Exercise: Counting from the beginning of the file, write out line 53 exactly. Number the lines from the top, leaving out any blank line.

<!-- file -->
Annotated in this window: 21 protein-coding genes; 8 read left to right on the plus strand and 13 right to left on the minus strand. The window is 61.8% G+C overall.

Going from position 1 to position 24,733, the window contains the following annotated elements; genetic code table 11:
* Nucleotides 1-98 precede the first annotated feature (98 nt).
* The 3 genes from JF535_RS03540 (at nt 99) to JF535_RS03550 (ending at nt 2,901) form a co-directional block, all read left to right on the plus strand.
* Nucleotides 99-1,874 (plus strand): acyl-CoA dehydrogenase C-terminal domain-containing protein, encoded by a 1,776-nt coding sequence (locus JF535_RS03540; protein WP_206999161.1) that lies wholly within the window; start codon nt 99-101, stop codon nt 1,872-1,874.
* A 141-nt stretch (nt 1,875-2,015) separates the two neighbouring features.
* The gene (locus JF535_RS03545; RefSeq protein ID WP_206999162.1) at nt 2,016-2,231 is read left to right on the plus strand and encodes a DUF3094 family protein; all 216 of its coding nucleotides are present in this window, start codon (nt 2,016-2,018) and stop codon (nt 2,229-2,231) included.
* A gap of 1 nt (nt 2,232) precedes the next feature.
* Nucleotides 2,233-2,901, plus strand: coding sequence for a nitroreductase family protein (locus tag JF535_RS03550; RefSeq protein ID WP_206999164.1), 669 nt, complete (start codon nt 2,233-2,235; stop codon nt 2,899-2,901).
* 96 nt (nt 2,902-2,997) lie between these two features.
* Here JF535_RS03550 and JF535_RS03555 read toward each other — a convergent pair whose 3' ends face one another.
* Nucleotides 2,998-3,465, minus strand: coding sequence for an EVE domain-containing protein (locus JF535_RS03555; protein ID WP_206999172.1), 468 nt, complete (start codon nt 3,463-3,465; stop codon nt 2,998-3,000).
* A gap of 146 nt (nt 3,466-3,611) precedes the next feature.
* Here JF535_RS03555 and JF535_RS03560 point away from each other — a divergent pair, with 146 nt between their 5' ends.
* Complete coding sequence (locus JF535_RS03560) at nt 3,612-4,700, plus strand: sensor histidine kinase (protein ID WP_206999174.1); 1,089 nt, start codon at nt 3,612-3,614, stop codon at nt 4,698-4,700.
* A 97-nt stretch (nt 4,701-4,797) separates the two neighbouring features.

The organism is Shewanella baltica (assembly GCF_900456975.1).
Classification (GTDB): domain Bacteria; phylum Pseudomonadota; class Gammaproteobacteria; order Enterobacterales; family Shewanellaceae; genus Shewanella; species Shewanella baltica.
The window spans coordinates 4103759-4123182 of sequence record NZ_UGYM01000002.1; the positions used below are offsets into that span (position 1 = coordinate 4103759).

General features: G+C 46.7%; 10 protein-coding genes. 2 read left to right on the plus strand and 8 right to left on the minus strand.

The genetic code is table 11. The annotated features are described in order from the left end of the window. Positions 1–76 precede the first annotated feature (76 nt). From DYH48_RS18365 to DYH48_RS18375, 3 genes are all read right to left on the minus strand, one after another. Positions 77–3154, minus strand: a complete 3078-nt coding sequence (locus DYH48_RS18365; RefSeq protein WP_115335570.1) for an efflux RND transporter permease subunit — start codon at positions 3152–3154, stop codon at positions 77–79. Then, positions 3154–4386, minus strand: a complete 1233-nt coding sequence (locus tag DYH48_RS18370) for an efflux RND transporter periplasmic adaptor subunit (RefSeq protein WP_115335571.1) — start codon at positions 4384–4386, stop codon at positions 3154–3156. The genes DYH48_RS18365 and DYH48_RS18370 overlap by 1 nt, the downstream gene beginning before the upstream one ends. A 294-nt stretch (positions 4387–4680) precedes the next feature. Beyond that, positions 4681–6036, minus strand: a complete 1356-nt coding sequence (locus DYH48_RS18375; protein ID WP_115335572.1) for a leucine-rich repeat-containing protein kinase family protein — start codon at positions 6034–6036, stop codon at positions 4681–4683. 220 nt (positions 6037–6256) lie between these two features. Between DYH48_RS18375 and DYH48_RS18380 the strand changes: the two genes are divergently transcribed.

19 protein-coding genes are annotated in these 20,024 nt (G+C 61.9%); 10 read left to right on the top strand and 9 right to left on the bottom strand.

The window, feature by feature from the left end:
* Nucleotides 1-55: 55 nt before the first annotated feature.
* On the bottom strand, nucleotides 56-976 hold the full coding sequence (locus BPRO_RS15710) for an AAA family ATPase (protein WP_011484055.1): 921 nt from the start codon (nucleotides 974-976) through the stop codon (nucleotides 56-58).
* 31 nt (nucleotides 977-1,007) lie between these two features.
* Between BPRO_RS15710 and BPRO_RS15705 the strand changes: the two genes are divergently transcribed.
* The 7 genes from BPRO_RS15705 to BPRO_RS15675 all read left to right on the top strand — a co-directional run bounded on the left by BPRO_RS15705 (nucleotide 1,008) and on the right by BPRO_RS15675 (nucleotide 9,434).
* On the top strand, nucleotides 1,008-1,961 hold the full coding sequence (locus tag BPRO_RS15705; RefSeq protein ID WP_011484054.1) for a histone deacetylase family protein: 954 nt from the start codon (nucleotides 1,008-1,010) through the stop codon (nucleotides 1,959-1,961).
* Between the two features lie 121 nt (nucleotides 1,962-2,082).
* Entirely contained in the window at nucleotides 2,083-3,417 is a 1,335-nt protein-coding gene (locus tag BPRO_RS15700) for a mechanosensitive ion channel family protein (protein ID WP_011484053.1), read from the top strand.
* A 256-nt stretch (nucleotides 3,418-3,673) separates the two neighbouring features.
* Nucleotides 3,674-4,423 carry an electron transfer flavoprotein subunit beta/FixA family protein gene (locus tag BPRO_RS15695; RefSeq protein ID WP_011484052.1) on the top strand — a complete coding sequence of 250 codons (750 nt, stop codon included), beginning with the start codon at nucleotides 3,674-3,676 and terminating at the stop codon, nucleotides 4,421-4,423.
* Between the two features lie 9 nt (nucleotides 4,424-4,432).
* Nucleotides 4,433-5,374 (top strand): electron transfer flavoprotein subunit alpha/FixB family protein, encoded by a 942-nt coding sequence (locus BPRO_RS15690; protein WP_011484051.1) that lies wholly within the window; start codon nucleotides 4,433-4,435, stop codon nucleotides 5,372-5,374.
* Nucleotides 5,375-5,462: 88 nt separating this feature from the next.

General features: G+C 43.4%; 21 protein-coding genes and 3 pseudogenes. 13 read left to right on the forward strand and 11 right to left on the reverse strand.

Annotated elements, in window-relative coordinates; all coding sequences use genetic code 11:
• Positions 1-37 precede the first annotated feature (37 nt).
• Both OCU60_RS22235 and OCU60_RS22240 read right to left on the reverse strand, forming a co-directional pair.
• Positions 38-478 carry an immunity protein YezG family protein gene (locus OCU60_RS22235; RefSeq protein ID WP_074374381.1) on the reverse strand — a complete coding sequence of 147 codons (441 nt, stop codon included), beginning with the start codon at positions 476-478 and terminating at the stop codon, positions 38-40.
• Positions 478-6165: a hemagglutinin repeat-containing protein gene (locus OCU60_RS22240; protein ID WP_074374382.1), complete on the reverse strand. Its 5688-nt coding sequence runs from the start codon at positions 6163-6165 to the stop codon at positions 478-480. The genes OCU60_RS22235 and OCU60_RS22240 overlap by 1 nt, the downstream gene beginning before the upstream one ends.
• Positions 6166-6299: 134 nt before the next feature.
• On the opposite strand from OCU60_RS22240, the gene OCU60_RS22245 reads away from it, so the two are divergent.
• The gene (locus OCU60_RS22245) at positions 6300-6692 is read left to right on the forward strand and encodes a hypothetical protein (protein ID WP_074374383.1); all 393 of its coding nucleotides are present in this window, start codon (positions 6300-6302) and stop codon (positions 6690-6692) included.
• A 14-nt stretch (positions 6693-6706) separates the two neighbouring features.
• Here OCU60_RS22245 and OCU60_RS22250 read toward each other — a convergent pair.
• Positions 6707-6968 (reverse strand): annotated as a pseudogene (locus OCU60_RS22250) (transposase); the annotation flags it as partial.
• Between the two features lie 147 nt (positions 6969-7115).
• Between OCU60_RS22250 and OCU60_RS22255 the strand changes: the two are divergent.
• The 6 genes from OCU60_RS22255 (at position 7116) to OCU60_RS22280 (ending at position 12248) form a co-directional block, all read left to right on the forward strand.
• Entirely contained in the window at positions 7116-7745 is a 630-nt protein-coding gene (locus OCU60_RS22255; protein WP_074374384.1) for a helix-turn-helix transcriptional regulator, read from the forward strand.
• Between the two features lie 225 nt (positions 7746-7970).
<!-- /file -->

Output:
• Between the two features lie 225 nt (positions 7746-7970).